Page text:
The CTMs are useful tools to understand relevant physicochemical atmospheric processes and to formulate air quality management strategies. The reliability of particle acidity prediction in CTMs is crucial for aerosol modeling, especially for the modeling of secondary aerosol formations, and therefore has implications for policy development. Vasilakos et al. (2018) demonstrated that pH bias simulated by CMAQ can induce nitrate partitioning bias and thus influences the response of PM2.5 composition to emission changes in the model. Using the GEOS-Chem model with prescribed particle pH values, Shao et al. (2019) investigated the impact of particle pH on heterogeneous sulfate production and found that the model predicts different relative contributions of sulfate formation pathways to total atmospheric sulfate burden under different pH conditions. Furthermore, a recent review paper (Pye et al., 2020) highlighted the critical role of particle pH in model simulations of a variety of atmospheric chemical species and/or processes, as aerosol pH directly influences the chemical composition of aerosols as well as the reactivities of aerosol components.
Given the importance of aerosol acidity in secondary aerosol formation and its implications for the outbreak of the Beijing haze, many studies have assessed the acidity of aerosols in northern China using CTMs or offline thermodynamic models constrained by observed gas and/or aerosol compositions (Cheng et al., 2016; Wang et al., 2016; Liu et al., 2017; Guo et al., 2017b; Song et al., 2018; Tan et al., 2018; Ding et al., 2019; Xie et al., 2020; Shao et al., 2019; Pye et al., 2020; Shi et al., 2019; Tao et al., 2020). Such models predicted a large range of aerosol pH (∼ 3 to ∼ 7) in northern China haze events with no general consensus. For example, Cheng et al. (2016) estimated high aerosol pH values between 5.4 to 6.2 over the North China Plain (NCP) using ISORROPIA II in forward (i.e., gas- plus aerosol phase measurements as inputs) and reverse mode (i.e., only aerosol phase measurements as inputs), and Wang et al. (2016) estimated a near-neutral aerosol pH of ∼ 7 over Beijing using the same model with a stable state assumption. These two studies proposed that the high aerosol pH was driven by the neutralizing effect of high levels of ammonia over northern China, and as a result, NO2 oxidation of dissolved S(IV) was suggested to be the dominant heterogeneous sulfate formation pathway. However, not only the conclusion on the role of NO2 oxidation in sulfate production (e.g., He et al., 2018; Shao et al., 2019), but also the predicted aerosol pH during the haze events was challenged by later studies (Liu et al., 2017; Ding et al., 2019; Tan et al., 2018). In particular, Liu et al. (2017) and Guo et al. (2017b) argued that increasing NH3 does not lead to ambient aerosol pH becoming nearly neutral, and aerosols should be always acidic (pH = 4.2–4.5) over Beijing regardless of the level of ammonia using ISORROPIA II with a metastable state assumption. Furthermore, Song et al. (2018) pointed out that the high pH values estimated by ISORROPIA II in previous studies were in fact caused by code errors when the stable state assumption was applied. For winter in Beijing, Song et al. (2018) further calculated aerosol pH values of ∼ 4.6 and ∼ 4 on average using ISORROPIA II and E-AIM in forward mode, respectively, similar to the results estimated by Liu et al. (2017) and Guo et al. (2017b). Tan et al. (2018) and Ding et al. (2019) also indicated similar acidic aerosols with average pH values between 3 and 4.5 in Beijing using ISORROPIA II. Moreover, Shi et al. (2019) reported an observationally constrained aerosol pH of 3.4 ± 0.5 for Tianjin using ISORROPIA II. Using the GEOS-Chem model, Shao et al. (2019) estimated that the mean aerosol pH was 4.3 (ranged from 3.0 to 5.4) for autumn and winter in Beijing. Using the CAMQ model, Pye et al. (2020) predicted a mean aerosol pH of 4.5 ± 0.8 for February in Beijing, and an annual mean pH of 3.1 ± 1.5 for Tianjin, while Tao et al. (2020) found that the mean aerosol pH was 5.4 in NCP during January of 2013 by using WRF-Chem coupled with ISORROPIA II, which is higher than results from the aforementioned studies, except for that of Cheng et al. (2016) and Wang et al. (2016).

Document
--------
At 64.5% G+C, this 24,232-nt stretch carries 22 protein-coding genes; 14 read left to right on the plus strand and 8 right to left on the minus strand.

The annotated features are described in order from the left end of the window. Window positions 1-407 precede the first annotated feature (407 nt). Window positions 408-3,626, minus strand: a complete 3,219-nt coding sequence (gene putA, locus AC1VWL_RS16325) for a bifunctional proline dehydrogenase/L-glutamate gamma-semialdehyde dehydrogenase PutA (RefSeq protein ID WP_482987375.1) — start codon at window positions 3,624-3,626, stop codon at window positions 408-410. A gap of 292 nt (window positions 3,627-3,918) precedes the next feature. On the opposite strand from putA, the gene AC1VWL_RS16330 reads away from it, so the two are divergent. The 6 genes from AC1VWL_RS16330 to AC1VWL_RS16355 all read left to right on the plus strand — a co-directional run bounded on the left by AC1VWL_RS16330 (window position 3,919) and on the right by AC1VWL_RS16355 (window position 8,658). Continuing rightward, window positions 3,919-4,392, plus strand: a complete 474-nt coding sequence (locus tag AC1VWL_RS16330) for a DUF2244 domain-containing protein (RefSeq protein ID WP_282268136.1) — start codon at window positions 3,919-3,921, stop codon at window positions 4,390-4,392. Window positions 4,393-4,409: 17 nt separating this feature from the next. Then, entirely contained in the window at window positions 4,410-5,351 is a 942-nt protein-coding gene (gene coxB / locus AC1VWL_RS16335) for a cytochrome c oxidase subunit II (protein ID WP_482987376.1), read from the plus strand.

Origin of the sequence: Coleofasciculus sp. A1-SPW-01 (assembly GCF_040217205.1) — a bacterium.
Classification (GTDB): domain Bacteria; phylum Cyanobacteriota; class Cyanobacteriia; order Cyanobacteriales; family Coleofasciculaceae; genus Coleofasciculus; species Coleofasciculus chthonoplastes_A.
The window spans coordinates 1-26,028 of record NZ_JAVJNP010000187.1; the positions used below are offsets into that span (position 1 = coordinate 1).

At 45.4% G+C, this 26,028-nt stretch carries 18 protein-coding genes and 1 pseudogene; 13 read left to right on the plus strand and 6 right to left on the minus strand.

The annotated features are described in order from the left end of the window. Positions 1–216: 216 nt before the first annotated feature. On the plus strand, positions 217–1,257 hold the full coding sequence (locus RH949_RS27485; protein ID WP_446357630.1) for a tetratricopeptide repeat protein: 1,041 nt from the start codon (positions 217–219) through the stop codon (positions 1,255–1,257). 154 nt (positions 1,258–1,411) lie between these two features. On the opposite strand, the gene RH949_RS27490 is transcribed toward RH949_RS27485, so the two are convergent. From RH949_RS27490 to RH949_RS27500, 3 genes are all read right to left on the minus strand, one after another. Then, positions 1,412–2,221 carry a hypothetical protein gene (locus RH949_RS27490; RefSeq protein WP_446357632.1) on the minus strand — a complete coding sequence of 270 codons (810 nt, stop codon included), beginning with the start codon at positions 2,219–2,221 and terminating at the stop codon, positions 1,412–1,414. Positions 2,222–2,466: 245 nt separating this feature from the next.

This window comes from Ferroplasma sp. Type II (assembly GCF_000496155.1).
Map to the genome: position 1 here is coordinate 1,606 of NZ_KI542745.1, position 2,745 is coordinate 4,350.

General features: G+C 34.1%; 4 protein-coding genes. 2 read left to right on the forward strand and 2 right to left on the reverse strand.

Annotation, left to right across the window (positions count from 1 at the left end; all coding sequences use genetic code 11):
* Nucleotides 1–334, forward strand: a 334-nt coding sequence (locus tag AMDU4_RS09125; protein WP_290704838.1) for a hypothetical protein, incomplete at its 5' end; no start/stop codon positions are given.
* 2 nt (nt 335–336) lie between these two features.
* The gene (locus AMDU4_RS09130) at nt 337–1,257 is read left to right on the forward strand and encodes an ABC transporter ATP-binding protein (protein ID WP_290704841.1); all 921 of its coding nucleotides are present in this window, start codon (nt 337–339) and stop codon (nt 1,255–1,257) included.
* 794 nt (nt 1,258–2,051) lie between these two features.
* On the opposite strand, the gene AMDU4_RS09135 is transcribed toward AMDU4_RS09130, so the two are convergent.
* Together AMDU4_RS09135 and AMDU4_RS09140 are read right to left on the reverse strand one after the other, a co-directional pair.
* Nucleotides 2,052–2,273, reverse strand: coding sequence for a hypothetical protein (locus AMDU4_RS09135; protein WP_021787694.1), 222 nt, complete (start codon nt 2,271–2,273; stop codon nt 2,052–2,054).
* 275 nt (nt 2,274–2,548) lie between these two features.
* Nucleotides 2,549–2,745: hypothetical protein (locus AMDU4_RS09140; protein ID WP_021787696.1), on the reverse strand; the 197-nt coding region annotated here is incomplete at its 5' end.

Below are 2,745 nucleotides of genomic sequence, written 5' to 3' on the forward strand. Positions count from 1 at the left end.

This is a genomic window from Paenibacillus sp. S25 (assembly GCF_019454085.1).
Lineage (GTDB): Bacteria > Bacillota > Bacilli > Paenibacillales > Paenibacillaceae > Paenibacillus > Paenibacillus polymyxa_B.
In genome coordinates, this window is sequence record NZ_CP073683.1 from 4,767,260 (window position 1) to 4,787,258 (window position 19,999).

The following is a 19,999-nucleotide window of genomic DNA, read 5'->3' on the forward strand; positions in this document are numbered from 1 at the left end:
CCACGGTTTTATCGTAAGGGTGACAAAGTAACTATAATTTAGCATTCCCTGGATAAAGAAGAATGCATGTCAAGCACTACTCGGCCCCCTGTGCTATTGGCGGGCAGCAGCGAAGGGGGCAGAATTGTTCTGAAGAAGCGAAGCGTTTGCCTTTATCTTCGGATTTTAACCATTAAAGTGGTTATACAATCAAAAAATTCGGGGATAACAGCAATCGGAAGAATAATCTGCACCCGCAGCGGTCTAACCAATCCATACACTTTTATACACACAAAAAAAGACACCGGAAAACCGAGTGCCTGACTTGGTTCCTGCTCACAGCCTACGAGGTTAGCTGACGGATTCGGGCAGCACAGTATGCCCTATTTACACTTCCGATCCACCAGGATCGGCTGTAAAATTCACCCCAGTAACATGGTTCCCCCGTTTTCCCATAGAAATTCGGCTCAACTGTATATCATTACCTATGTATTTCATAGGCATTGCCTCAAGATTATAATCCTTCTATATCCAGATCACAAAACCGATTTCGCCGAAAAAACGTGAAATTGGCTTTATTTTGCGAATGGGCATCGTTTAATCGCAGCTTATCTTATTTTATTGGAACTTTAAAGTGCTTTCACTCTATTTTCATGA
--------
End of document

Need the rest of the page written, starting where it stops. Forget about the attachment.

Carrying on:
The WRF-Chem configured with MOSAIC is one of the most extensively used regional air quality models, and has provided insights on meteorological and physicochemical processes and mechanisms regarding air pollution issues in China (Huang et al., 2014; Chen et al., 2016; Du et al., 2020; Sha et al., 2019). Pye et al. (2020) indicated that aerosol pH predicted by WRF-Chem with the MOSAIC thermodynamic scheme is in reasonable agreement with observationally constrained pH estimates over the contiguous United States. However, the performance of WRF-Chem configured with MOSAIC on aerosol pH prediction in China remains by far rarely reported and evaluated. In this study, we use WRF-Chem configured with MOSAIC to investigate aerosol pH over China during a few haze episodes (15 October to 2 November 2014, i.e., in the preceding weeks of the Asia-Pacific Economic Cooperation summit period) when extensive observational data are available. We explore the sensitivity of the modeled aerosol pH to aerosol cation composition, aerosol phase state assumption/configuration, heterogeneous sulfate productions, etc., compare the modeled results with that estimated using offline ISORROPIA II constrained by observed and modeled gas–aerosol compositions, and discuss the spatiotemporal variability of the predicted aerosol pH over China during the study period. The results should provide insights into the predictability of aerosol pH using WRF-Chem and improve the understanding of aerosol pH variability in Beijing and other regions of China.